Chapter 4: Non-Hurston uses. So far we have two non-Hurston uses: from Neely’s character and from G.D.’s colleague (who is African American). My most unexpected find is from a fantasy romance set in Ireland: Riona: Fires of Glennmara Book II, by Linda Windsor (who is white and American), from 2001:
Alls I can say is, it’s time, well enough, for the world to recognize me Celtic forefathers as far more civilized than their asterperious Greek and Roman counterparts gave ’em credit for. No culture copycats among us! Our poems and tales, preserved by word of mouth, are purely our own dear Irish–a delight to the eye as well as the ear.
A little bit earlier, there was the spelling astiperious on the Talon (automobile) mailing list on 11/18/99, from the contributor Alisen on the topic “More Y2K”:
So even tho we know we lucked out and bought a car that was for a short time sold at a price that was accessible to the middle class, but was not your average middle class car should not feel astiperious.
(Yes, the syntax unravels.) There is clear evidence that Alisen is a woman, and almost surely white (“While I have no plans to sell my talon, and plan to be the little blue haired old lady driving the talon the in fast lane with people trying to catch up,…”); she also says that she’s from the Midwest.
And a little before that, from the almost surely African American “CreoleLady” on the newsgroup alt.rap (8/16/97), in a rap “Mo Freestyling”:
Most player haters
are ubiquitous spectators
But I’m like Sisyphus with the rock
Never mind your loaded glock
Studio hermits can never offend me
They lack the hegemony
you are nothing in a society
where nothing plus nothing equals nothing much
and nothing much minus really nothing much
equals more nothing
I’m not astorperious
but you’re delirious
and oh so delusional
get ready for the fall
Also from 1997, this speech from a young black man in Andy Duncan’s science fiction story “Beluthahatchie”:
I ran one finger along my guitar strings, not hard enough to make a sound but just hard enough to feel them. “I ain’t got a ticket, neither,” I bit off, “but it was your railroad’s pleasure to bring me this far, and it’s my pleasure to ride on a little further, and I don’t see what cause you got to be so astorperious about it, Mr. Fat Ass.”
(Duncan himself is white, but Southern.)
Doug Wilson reported that there was a race horse with the name “Asterperious” around 1945, but that there’s not much information about the horse available in the newspapers.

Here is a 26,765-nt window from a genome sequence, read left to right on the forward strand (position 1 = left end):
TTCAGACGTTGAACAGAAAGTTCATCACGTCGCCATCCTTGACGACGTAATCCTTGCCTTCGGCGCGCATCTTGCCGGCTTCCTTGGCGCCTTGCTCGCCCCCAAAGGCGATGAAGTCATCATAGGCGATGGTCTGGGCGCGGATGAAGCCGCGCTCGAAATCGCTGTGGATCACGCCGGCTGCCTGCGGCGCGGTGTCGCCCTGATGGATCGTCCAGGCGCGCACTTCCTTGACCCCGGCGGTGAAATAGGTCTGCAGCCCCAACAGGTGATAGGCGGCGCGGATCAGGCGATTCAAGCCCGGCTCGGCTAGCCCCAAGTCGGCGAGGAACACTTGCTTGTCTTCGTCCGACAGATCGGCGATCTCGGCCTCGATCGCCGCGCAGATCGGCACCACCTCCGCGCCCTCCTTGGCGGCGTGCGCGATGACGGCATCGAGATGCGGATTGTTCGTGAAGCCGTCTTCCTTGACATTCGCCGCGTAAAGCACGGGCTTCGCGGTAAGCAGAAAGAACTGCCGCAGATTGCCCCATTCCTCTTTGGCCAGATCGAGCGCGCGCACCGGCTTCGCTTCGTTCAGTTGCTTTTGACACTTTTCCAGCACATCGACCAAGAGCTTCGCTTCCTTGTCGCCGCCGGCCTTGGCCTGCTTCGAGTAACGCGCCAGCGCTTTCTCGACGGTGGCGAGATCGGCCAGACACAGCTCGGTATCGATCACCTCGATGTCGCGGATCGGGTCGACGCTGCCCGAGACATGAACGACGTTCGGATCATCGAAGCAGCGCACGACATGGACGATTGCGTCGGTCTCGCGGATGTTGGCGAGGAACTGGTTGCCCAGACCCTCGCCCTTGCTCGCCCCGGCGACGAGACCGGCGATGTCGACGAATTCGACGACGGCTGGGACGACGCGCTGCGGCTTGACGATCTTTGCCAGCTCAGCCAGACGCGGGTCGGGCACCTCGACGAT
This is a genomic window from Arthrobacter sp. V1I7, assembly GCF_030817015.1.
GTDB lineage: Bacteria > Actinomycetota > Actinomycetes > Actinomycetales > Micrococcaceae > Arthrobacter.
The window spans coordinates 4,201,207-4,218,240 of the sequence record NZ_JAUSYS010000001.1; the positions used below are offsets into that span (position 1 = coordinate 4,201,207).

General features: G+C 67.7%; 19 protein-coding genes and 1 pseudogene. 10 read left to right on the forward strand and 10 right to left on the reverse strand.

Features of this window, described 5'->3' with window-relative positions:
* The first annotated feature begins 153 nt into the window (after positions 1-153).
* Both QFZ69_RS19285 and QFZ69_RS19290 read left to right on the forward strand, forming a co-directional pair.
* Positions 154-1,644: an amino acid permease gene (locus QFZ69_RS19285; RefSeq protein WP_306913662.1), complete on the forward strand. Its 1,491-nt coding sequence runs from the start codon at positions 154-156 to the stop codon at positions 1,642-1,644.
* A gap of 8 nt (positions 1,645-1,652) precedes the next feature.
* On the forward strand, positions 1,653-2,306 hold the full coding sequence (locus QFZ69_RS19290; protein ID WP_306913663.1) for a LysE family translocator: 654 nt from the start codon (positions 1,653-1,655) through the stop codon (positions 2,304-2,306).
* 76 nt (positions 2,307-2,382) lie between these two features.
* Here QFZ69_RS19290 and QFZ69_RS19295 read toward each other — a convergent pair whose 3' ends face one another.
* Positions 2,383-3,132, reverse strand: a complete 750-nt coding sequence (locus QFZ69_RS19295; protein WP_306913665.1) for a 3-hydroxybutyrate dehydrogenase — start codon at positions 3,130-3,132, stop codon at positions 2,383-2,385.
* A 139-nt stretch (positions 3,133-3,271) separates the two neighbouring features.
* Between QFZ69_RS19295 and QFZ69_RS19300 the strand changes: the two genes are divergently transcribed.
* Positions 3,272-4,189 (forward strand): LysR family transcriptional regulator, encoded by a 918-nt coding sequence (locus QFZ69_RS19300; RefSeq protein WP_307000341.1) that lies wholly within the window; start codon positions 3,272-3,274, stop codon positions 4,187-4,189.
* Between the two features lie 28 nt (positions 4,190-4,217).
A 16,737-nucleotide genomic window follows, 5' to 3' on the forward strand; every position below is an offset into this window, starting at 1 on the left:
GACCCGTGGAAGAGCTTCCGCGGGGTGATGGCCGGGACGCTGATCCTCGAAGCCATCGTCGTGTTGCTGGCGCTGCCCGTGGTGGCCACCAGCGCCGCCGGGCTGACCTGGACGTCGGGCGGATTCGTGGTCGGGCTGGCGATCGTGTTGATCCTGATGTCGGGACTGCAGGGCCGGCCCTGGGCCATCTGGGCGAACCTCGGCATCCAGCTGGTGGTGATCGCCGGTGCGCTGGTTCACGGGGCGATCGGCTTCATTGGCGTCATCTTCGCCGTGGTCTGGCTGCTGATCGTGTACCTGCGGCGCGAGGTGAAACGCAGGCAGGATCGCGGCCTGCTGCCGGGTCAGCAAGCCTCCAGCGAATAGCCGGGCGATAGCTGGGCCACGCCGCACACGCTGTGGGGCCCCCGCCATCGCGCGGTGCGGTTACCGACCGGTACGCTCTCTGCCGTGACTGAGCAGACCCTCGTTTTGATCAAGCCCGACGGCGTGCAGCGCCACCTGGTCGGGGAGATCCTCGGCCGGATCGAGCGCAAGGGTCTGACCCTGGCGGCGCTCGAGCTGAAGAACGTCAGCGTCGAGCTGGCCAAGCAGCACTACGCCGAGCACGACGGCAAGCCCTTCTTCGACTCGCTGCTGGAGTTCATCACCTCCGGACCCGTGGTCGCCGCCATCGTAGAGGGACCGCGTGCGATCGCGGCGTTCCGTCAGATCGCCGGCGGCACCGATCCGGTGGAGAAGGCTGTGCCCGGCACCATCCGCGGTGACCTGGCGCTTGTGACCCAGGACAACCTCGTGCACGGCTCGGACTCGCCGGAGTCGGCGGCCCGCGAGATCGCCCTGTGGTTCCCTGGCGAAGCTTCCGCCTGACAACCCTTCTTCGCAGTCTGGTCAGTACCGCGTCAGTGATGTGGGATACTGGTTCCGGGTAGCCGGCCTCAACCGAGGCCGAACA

I’m postponing discussion of one further occurrence of the word.
Chapter 5: Some comments on meaning. The cites so far fall into two somewhat overlapping sense groups, ‘haughty, imperious’ (Windsor, for instance) and ‘obstreperous, “difficult” ‘ (Neely, for instance). It’s not always easy to tell which was intended, and uppity can be similarly used in both these ways.
Chapter 6: On the source of the word. DARE gives only the spelling astorperious and confidently asserts that the word is a blend of Astor, referring to the wealthy and socially prominent American family, and imperious — thus focusing on the ‘haughty’ sense. The same suggestion was made by several ADS-L posters back in 2004. It’s not implausible, but it’s far from a sure thing. Hurston’s earliest uses have the spelling asterperious, and she never mentioned the Astors.
There’s an odd suggestion on a Black Thought and Culture site that I’m not able to penetrate, beyond the bit that Google shows:
“Astorperious” is supposed to have originated in Florida. It means “high hat” and is a tribute to the socially prominent Astors.
I suspect that the reference to Florida comes from the fact that Hurston grew up in Eatonville, Florida.
The ADS-L discussion looked some at the possibility that obstreperous was involved in the coining of the word. The meaning of obstreperous doesn’t fit with Hurston’s explicit glossing, and there are phonological difficulties, but obstreperous might still have played a role in the coining of the word, as a “catalyst” for it (as an existing word in roughly the right semantic domain — here, critical judgments of behavior — that promotes the coining without directly contributing to it).
Hurston herself merely said that black people made up the word. In general, it would be too much to expect that inventions always have simple and straightfoward explanations.
Chapter 7: Asterperious Special. Google also came up with a fair number of references to a B-24 Liberator called “Asterperious Special”, flown in the South Pacific in World War II. According to this site,
Asterperious Special actually had two lives. After serving the 319th Bombardment Squadron faithfully from approximately August 1943 onwards, she was transferred to the 528th Bombardment Squadron of the 380th Bombardment Group and renamed Little Eve. She was written off with this unit on 20th April 1944 in a landing accident.
I have found no account of how the name was chosen, though there’s a hint to be found in the nose art.
The site above notes that “expressive noseart in the Pacific theatre was not always of the girlie variety” (though an awful lot of it was). In this case what’s depicted is a native with a grass skirt next to a bomb; the native has a bone in one ear, a large ring in the other, large red lips, and dark brown skin, and he’s wearing white gloves. Here’s a (rather imperfect) picture:
Doug Wilson suggested on ADS-L that the figure
… had white gloves to show upper-crust social position. Presumably the “Astor” etymology had been forgotten already (assuming it was valid in the first place), given the spelling with “aster-“.
I countered that the white gloves might come from the minstrel tradition and noted that the figure combines signifiers of Pacific islanders, African “tribesmen”, and stereotypical African Americans, and the last of these could have been the source of the white gloves. In any case, the nose art connects the name “Asterperious Special” to black folks.